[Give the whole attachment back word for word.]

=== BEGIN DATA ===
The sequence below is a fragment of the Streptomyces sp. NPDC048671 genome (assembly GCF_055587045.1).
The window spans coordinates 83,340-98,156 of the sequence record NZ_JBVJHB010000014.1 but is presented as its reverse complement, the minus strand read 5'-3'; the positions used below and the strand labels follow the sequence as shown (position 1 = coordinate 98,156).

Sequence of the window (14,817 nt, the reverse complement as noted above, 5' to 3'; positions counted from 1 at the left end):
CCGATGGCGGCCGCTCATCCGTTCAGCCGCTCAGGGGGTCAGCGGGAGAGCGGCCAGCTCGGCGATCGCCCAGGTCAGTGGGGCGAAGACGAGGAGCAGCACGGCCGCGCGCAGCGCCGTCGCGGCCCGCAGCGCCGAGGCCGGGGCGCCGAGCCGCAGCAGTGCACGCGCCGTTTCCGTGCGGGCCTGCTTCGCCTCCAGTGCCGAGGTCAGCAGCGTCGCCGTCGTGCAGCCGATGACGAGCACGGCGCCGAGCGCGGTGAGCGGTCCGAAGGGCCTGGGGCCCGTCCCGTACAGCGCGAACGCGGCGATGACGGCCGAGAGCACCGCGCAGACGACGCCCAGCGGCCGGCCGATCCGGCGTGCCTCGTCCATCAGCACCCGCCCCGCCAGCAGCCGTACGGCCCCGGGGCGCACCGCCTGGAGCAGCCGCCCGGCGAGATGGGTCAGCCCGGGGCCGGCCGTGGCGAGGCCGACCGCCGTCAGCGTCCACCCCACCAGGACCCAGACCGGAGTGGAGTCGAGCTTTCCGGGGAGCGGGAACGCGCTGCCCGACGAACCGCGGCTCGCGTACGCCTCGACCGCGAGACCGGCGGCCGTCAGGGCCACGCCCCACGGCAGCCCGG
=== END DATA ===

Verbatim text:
The sequence below is a fragment of the Streptomyces sp. NPDC048671 genome (assembly GCF_055587045.1).
The window spans coordinates 83,340-98,156 of the sequence record NZ_JBVJHB010000014.1 but is presented as its reverse complement, the minus strand read 5'-3'; the positions used below and the strand labels follow the sequence as shown (position 1 = coordinate 98,156).

Sequence of the window (14,817 nt, the reverse complement as noted above, 5' to 3'; positions counted from 1 at the left end):
CCGATGGCGGCCGCTCATCCGTTCAGCCGCTCAGGGGGTCAGCGGGAGAGCGGCCAGCTCGGCGATCGCCCAGGTCAGTGGGGCGAAGACGAGGAGCAGCACGGCCGCGCGCAGCGCCGTCGCGGCCCGCAGCGCCGAGGCCGGGGCGCCGAGCCGCAGCAGTGCACGCGCCGTTTCCGTGCGGGCCTGCTTCGCCTCCAGTGCCGAGGTCAGCAGCGTCGCCGTCGTGCAGCCGATGACGAGCACGGCGCCGAGCGCGGTGAGCGGTCCGAAGGGCCTGGGGCCCGTCCCGTACAGCGCGAACGCGGCGATGACGGCCGAGAGCACCGCGCAGACGACGCCCAGCGGCCGGCCGATCCGGCGTGCCTCGTCCATCAGCACCCGCCCCGCCAGCAGCCGTACGGCCCCGGGGCGCACCGCCTGGAGCAGCCGCCCGGCGAGATGGGTCAGCCCGGGGCCGGCCGTGGCGAGGCCGACCGCCGTCAGCGTCCACCCCACCAGGACCCAGACCGGAGTGGAGTCGAGCTTTCCGGGGAGCGGGAACGCGCTGCCCGACGAACCGCGGCTCGCGTACGCCTCGACCGCGAGACCGGCGGCCGTCAGGGCCACGCCCCACGGCAGCCCGG